Friday, November 9, 2018

Deportation Nation, Con't

Trump's new Emergency Inflatable Attorney General™ Matt Whitaker made his first major (and unconstitutional) move, declaring that the Trump regime can deny any and all asylum applications from anyone who has crossed the border illegally (despite international law saying otherwise) and that Dear Leader Trump has the final say in who is eligible to apply.

The Trump administration on Thursday rolled out a fast-track regulation that will restrict the ability of certain migrants to seek asylum at the U.S.-Mexico border — a move that’s almost certain to trigger legal challenges and humanitarian backlash.

The administration issued an interim final rule that will bar certain migrants caught crossing the border between ports of entry. The regulation will be paired with a presidential proclamation that outlines the migrants subject to the asylum bar, administration officials said on a call with reporters. The officials would not detail who could be subject to the ban, but said more information likely would be revealed Friday.

The regulation seeks to “channel inadmissible aliens to ports of entry, where they would be processed in a controlled, orderly, and lawful manner,” according to a notice posted online Thursday afternoon.

In recent weeks, President Donald Trump has fixated on a group of Central American migrants trekking through Mexico en route to the United States. During a speech last week, Trump called the caravan an “invasion” and said asylum seekers would be turned away.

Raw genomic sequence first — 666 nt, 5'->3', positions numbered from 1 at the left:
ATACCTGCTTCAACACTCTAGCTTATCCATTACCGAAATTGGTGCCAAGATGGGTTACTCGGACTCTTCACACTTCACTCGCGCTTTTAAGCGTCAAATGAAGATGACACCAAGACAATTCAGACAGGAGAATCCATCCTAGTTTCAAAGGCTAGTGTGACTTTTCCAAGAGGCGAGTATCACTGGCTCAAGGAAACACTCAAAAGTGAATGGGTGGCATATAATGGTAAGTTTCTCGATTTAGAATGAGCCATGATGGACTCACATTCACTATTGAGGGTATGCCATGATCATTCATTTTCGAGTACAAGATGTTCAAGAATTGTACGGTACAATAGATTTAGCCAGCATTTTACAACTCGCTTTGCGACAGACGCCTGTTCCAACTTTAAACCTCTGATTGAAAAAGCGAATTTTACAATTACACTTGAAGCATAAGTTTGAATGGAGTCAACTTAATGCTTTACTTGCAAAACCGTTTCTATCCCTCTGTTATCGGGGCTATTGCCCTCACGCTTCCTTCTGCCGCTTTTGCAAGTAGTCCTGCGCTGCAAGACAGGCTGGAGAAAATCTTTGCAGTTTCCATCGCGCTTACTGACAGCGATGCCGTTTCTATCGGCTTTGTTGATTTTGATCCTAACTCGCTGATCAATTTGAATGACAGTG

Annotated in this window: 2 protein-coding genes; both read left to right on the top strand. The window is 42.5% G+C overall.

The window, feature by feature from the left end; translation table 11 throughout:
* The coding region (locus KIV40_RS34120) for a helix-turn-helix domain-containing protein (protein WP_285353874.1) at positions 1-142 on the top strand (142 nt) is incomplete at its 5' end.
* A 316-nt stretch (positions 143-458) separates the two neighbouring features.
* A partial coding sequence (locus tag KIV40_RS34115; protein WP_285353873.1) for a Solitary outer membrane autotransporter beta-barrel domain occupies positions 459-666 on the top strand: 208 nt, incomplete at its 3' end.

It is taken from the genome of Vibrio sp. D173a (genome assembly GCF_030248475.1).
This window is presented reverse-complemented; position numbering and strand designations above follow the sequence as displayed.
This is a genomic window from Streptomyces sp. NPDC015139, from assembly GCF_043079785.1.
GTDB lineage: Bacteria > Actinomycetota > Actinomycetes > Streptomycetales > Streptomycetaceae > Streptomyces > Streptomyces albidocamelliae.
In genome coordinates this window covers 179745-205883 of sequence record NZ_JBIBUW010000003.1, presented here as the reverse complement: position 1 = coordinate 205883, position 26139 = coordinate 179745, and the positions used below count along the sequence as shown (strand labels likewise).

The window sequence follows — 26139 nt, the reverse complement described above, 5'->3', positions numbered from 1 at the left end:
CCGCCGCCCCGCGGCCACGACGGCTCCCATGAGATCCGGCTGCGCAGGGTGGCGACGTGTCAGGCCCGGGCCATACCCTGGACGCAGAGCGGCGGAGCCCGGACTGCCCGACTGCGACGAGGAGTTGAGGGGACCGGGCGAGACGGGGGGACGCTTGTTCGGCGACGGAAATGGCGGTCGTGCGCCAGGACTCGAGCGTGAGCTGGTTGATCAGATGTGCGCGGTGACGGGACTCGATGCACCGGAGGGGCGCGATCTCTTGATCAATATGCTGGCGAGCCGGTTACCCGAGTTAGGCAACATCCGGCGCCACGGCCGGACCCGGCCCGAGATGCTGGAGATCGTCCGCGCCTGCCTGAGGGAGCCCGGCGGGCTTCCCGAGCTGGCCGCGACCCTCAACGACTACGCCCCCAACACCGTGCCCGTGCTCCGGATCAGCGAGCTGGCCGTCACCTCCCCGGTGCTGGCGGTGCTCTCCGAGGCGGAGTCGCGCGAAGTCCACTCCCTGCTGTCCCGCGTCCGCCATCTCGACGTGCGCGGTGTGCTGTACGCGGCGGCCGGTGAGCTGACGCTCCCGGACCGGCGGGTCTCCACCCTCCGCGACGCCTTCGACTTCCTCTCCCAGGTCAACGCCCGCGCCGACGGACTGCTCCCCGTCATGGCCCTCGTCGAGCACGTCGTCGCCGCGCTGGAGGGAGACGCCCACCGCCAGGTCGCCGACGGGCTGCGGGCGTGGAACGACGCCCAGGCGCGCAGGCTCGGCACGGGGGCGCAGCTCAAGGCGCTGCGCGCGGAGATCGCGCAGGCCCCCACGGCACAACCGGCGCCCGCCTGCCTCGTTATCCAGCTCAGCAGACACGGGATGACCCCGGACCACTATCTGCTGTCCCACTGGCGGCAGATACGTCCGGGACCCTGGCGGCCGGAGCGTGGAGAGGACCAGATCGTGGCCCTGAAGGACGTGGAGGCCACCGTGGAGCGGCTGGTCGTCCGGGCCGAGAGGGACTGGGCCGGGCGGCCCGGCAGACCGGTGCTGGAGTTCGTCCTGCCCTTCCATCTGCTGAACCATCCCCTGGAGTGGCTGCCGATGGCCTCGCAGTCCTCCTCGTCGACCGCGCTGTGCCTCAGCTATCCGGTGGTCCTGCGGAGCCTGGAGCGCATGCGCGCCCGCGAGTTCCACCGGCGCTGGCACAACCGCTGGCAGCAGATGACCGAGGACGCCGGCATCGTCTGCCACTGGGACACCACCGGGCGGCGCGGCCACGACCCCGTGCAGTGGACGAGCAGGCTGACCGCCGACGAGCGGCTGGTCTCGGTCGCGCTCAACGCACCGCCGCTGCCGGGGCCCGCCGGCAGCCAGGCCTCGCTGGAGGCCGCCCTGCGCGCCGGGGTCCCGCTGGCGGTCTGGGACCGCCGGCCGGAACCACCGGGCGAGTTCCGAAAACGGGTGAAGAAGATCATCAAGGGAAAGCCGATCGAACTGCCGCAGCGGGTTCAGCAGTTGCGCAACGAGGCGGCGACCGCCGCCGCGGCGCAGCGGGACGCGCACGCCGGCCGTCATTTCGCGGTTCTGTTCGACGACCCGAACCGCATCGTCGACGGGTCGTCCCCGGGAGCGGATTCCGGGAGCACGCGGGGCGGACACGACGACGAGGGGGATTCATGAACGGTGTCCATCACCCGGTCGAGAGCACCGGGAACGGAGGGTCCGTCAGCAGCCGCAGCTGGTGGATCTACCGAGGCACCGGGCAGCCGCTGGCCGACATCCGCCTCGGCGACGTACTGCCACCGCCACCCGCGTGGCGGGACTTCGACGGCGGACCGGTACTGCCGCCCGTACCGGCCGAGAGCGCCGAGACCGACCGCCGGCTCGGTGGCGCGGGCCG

"This isn't an innocent group of people,” he said of the group, which includes many women and children. “It's a large number of people that are tough.”

Republican voters in Tuesday’s midterm elections cited immigration as one of the most important issues facing the country, according to exit polls. The announcement Thursday suggests Trump won’t ease up on his immigration crackdown, which dominated his first two years in office.

A senior administration official on Thursday said asylum seekers who cross between ports of entry are “choosing to break our laws as their first act upon entering the country“ and “depriving legitimate asylum seekers of a chance to have their cases heard.

The official called the current influx of asylum seekers a “massive … almost historically unparalleled abuse of our immigration system.”

The plan is simple, round up everyone who crosses the border, deny them asylum, detain them in camps, and deport them.  It's cruel and illegal, period.  Trump doesn't care, because House Dems won't be in charge for another two months, Republicans in the House and Senate don't care, and the whole point is for this to go fast-track to SCOTUS where five Republican-appointed justices are waiting to sign off on it.

There is one wrinkle, however, and that is Matt Whitaker isn't eligible to be Acting AG in the first place.

Much of the commentary about Mr. Whitaker’s appointment has focused on all sorts of technical points about the Vacancies Reform Act and Justice Department succession statutes. But the flaw in the appointment of Mr. Whitaker, who was Mr. Sessions’s chief of staff at the Justice Department, runs much deeper. It defies one of the explicit checks and balances set out in the Constitution, a provision designed to protect us all against the centralization of government power.